Life Lessons from Film Producer Jerry Weintraub

I remember him leaving for India, Paris, Ceylon. He would hunt the markets and bazaars for rubies, sapphires, diamonds. He had a beautiful suitcase and was a fantastic packer, shirts and pants folded into special compartments, pockets for papers, pockets for notebooks and cigars. He would hug Melvyn before he left, then say, "Take care of them, Jerry. You're the man of the house now."

When I was eight years old, my father returned from a trip with the largest star sapphire in the world. It was a piece of junk, picked up from a secondhand dealer. He polished it, then did something that made an impression on me. He named it. He called it "The Star of Ardaban." Why give a name to this old piece of nothing? Because it's not the gem a person buys. It's the story behind the gem. It's the romance. He had a special case made for the Star of Ardaban, the sort of case you might carry handcuffed to your wrist. He took a trip, traveling with the Star of Ardaban across the country. In each town, he was met at the train station by armed guards, a Brinks truck, and a local reporter. A few days later, after the story appeared in the local paper, he would invite all the jewelers to his hotel room to look at the Star of Ardaban. Then, as they were examining the Star of Ardaban, he was selling them everything else in his jewelry case. At the end of the tour, he donated the Star to the Smithsonian. It's there to this day.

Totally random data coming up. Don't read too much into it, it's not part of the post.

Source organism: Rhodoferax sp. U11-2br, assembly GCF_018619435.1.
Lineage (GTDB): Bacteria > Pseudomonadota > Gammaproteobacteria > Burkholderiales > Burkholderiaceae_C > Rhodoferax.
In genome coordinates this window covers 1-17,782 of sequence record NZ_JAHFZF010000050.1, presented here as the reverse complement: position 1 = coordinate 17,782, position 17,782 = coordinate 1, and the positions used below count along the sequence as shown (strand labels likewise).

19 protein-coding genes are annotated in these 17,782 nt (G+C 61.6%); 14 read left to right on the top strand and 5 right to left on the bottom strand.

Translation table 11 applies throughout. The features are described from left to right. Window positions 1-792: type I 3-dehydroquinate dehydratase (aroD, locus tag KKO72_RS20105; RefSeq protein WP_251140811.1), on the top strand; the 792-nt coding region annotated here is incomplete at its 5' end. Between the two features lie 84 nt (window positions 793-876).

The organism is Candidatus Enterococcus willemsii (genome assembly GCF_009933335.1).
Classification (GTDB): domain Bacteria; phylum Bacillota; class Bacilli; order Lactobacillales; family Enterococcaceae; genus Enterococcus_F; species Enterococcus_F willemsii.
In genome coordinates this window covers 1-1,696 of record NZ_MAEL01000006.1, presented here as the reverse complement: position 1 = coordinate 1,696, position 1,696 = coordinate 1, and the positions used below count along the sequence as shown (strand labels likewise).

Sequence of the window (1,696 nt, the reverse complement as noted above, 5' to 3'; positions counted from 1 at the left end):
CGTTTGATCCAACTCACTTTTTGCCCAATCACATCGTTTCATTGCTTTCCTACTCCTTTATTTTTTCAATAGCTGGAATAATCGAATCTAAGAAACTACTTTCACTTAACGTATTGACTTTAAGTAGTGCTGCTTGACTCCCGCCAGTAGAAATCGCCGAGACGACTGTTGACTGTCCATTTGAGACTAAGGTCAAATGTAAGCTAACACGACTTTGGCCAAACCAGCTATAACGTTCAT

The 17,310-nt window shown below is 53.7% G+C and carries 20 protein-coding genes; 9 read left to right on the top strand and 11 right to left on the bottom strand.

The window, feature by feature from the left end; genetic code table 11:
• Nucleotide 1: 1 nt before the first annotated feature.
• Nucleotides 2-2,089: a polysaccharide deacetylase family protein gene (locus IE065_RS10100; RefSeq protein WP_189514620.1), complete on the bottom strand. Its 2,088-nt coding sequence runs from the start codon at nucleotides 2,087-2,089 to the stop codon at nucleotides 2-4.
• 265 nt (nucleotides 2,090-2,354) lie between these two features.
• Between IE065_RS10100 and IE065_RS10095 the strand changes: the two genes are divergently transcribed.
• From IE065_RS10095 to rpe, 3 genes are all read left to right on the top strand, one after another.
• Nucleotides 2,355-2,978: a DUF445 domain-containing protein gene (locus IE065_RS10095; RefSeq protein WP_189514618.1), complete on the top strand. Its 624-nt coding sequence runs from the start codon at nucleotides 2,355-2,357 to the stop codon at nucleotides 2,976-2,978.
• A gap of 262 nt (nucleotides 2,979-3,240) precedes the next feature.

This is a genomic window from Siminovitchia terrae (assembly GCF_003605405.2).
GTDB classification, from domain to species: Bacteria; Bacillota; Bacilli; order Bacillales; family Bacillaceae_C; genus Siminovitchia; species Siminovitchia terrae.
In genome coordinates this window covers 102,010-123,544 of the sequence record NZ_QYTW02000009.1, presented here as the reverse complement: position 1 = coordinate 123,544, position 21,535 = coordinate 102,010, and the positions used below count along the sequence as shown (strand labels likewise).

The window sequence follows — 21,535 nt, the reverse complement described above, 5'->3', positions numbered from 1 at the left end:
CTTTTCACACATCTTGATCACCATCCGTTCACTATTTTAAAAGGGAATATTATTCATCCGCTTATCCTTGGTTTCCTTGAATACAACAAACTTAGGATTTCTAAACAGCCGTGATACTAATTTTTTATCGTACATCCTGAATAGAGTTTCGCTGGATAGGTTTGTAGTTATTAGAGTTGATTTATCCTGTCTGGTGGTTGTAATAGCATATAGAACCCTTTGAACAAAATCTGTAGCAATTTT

This is a Bible story in my family, a foundational myth—it explains everything you need to know about my father's business and about my own. Though he was selling rubies and sapphires and I am selling Clooney, Pitt, and Damon, the trick is the same: packaging. You might have the greatest talent in the world, but it doesn't matter if you can't sell it. Am I Richard Rodgers, Stephen Sondheim, Saul Bellow, Ernest Hemingway? No. I can't write a novel. I can't write a play. I can't write a song. But I can help the artist get that book or song or play noticed by the public. And that's packaging. When you dig through all the craziness of my life, you'll see that I'm just a guy from the Bronx who knows how to attract a crowd. I can get people to notice the sapphire, so it's not lying in a cellar where it might be found in a hundred years, long after the man who mined it has died. That is my talent. If I had been around with Van Gogh or Melville, they would not have had to wait so long for fame.

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